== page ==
Japan has itself stopped exports of vegetables and milk from there. Contaminated milk was one of the biggest causes of thyroid cancer after the 1986 nuclear accident in Chernobyl because people near the plant kept drinking milk from local cows.

Lengthy battle

Experts say the battle to control Fukushima’s six reactors could take weeks, if not months, followed by a clean-up operation that may drag on for years.

Plant operator Tokyo Electric Power Co could face compensation claims of up to 11 trillion yen ($133 billion) — nearly four times its equity—if the nuclear crisis drags on for two years, an analyst at Bank of America Merrill Lynch said. Experts said the continued lack of a permanent cooling system was hindering efforts to stop fuel rods overheating.

Workers have been forced to pump in seawater to cool the rods, but this in turn creates contaminated water flows. Radiation readings around the evacuation zone vary widely. Daily readings published by the government show that 30 km (19 miles) northwest of the reactors levels are climbing up to 42 microsieverts per hour, about six times the cosmic radiation experienced during a Tokyo-New York flight.

Elsewhere at that distance around the reactor it is just 1.0-1.2 microsieverts per hour. A Reuters reading in downtown Tokyo on Thursday showed a radiation level of 0.18 microsieverts per hour. This is still quite low by global standards as Japan has lower levels of natural background radiation than other places. “All the experts agree that living in Tokyo now does not represent a health risk,” Sarkozy said during a meeting with French residents at the ambassador’s residence in the capital.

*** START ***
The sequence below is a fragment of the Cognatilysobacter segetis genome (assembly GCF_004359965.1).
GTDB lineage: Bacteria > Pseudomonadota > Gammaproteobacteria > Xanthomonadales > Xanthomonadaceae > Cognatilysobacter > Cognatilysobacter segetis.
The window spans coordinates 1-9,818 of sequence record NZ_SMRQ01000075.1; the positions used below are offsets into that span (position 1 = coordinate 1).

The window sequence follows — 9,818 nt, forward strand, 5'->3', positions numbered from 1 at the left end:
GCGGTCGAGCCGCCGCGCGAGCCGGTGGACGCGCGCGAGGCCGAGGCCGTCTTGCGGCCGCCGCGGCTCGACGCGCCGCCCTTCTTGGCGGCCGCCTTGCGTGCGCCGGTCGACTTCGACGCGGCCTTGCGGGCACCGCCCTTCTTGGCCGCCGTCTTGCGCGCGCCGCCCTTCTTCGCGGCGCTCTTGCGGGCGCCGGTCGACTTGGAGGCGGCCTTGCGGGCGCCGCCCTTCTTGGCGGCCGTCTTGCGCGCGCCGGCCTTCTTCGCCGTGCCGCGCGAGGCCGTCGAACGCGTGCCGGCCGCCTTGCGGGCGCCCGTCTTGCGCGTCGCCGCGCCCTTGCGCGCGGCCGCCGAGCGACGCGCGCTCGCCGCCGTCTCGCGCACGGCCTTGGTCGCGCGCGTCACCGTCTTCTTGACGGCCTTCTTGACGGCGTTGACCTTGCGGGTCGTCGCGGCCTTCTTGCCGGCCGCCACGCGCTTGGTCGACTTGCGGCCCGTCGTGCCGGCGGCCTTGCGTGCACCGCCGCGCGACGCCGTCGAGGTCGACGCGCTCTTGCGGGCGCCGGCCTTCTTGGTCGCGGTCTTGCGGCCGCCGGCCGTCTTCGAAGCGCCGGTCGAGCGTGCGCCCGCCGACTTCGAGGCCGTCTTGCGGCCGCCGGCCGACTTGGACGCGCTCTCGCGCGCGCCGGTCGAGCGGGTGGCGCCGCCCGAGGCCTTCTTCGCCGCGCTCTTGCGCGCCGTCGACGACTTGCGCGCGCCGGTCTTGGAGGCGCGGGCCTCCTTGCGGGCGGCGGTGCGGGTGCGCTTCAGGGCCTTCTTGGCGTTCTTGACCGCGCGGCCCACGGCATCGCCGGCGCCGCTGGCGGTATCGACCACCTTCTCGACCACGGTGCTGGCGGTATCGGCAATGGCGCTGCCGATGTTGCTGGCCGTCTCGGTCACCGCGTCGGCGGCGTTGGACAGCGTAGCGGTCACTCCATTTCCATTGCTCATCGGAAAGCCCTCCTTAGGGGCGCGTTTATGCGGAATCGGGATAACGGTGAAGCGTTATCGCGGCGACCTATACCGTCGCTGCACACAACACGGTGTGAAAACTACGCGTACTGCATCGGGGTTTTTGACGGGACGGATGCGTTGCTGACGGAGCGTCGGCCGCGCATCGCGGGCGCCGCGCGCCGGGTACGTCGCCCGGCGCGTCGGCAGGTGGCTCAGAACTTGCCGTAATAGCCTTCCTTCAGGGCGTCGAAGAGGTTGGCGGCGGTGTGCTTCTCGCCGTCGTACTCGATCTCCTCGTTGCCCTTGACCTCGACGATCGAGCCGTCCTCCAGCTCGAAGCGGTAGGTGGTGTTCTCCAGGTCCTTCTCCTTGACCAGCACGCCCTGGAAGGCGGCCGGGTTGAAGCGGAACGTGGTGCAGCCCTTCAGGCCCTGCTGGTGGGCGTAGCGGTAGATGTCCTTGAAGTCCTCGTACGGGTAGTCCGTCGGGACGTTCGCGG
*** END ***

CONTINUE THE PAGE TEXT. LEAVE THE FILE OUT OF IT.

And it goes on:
Study: Climate can cause seismic shifts

AFP News Agency- April 13 2011 09:04 GMTScientists have for the first time shown a link between intensifying climate events and tectonic plate movement in findings that could provide a valuable insight into why huge tremors occur. Understanding why plates change direction and speed is key to unlocking huge seismic events such as last month’s Japan earthquake, which shifted the Earth’s axis by several inches, or February’s New Zealand quake.

An Australian-led team of researchers from France and Germany found that the strengthening Indian monsoon had accelerated movement of the Indian plate over the past 10 million years by a factor of about 20 percent. Lead researcher Giampiero Iaffaldano said Wednesday that although scientists have long known that tectonic movements influence climate by creating new mountains and sea trenches, his study was the first to show the reverse.

“The closure or opening of new ocean basins or the build of large mountain bands like the Andes or Tibet itself, those are geological processes that affect the pattern of climate,” said Iaffaldano, an earth scientist with the Australian National University.

“We are showing for the first time that the opposite also is true, that the pattern of climate is then able to affect back in a feedback mechanism the motion of tectonic plates.” Iaffaldano stressed that his study did not mean that global warming would translate to stronger earthquakes happening more often, with the relevant patterns developing over “the order of millions of years.” “Of course earthquakes do occur at the boundaries between plates because of plate motions, but our work doesn’t imply at all that we will see an increase in these types of events,” he told AFP.